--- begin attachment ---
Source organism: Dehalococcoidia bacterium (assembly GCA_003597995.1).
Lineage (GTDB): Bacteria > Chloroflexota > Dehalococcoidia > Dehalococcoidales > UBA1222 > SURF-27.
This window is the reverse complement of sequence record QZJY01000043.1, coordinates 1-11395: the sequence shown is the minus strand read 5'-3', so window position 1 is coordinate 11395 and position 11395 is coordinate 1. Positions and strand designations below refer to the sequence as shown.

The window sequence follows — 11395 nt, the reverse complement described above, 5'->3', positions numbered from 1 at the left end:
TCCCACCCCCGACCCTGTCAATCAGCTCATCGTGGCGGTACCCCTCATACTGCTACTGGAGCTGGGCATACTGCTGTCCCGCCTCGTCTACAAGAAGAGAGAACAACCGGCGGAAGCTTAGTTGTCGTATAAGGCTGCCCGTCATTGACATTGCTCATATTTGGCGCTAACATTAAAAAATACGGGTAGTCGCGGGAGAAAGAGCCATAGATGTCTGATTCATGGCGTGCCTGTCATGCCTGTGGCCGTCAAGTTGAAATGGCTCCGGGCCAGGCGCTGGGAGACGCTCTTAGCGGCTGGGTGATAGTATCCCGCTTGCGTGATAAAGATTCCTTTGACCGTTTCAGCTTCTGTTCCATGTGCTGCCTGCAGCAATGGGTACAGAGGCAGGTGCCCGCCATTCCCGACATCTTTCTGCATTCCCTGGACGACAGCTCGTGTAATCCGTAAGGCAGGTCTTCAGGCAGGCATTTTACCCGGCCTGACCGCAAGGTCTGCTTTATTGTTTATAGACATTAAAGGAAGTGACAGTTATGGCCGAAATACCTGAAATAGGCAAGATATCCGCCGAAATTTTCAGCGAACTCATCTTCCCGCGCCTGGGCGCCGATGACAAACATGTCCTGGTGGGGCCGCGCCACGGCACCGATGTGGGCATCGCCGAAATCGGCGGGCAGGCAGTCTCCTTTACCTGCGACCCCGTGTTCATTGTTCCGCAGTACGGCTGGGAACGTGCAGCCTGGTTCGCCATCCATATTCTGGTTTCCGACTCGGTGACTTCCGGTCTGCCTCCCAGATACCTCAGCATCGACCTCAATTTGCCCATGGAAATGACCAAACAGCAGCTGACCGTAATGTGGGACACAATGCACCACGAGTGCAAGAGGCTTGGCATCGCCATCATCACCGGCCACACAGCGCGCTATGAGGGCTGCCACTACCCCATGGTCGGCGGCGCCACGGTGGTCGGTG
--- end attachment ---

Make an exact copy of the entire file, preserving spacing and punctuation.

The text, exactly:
Source organism: Dehalococcoidia bacterium (assembly GCA_003597995.1).
Lineage (GTDB): Bacteria > Chloroflexota > Dehalococcoidia > Dehalococcoidales > UBA1222 > SURF-27.
This window is the reverse complement of sequence record QZJY01000043.1, coordinates 1-11395: the sequence shown is the minus strand read 5'-3', so window position 1 is coordinate 11395 and position 11395 is coordinate 1. Positions and strand designations below refer to the sequence as shown.

The window sequence follows — 11395 nt, the reverse complement described above, 5'->3', positions numbered from 1 at the left end:
TCCCACCCCCGACCCTGTCAATCAGCTCATCGTGGCGGTACCCCTCATACTGCTACTGGAGCTGGGCATACTGCTGTCCCGCCTCGTCTACAAGAAGAGAGAACAACCGGCGGAAGCTTAGTTGTCGTATAAGGCTGCCCGTCATTGACATTGCTCATATTTGGCGCTAACATTAAAAAATACGGGTAGTCGCGGGAGAAAGAGCCATAGATGTCTGATTCATGGCGTGCCTGTCATGCCTGTGGCCGTCAAGTTGAAATGGCTCCGGGCCAGGCGCTGGGAGACGCTCTTAGCGGCTGGGTGATAGTATCCCGCTTGCGTGATAAAGATTCCTTTGACCGTTTCAGCTTCTGTTCCATGTGCTGCCTGCAGCAATGGGTACAGAGGCAGGTGCCCGCCATTCCCGACATCTTTCTGCATTCCCTGGACGACAGCTCGTGTAATCCGTAAGGCAGGTCTTCAGGCAGGCATTTTACCCGGCCTGACCGCAAGGTCTGCTTTATTGTTTATAGACATTAAAGGAAGTGACAGTTATGGCCGAAATACCTGAAATAGGCAAGATATCCGCCGAAATTTTCAGCGAACTCATCTTCCCGCGCCTGGGCGCCGATGACAAACATGTCCTGGTGGGGCCGCGCCACGGCACCGATGTGGGCATCGCCGAAATCGGCGGGCAGGCAGTCTCCTTTACCTGCGACCCCGTGTTCATTGTTCCGCAGTACGGCTGGGAACGTGCAGCCTGGTTCGCCATCCATATTCTGGTTTCCGACTCGGTGACTTCCGGTCTGCCTCCCAGATACCTCAGCATCGACCTCAATTTGCCCATGGAAATGACCAAACAGCAGCTGACCGTAATGTGGGACACAATGCACCACGAGTGCAAGAGGCTTGGCATCGCCATCATCACCGGCCACACAGCGCGCTATGAGGGCTGCCACTACCCCATGGTCGGCGGCGCCACGGTGGTCGGTG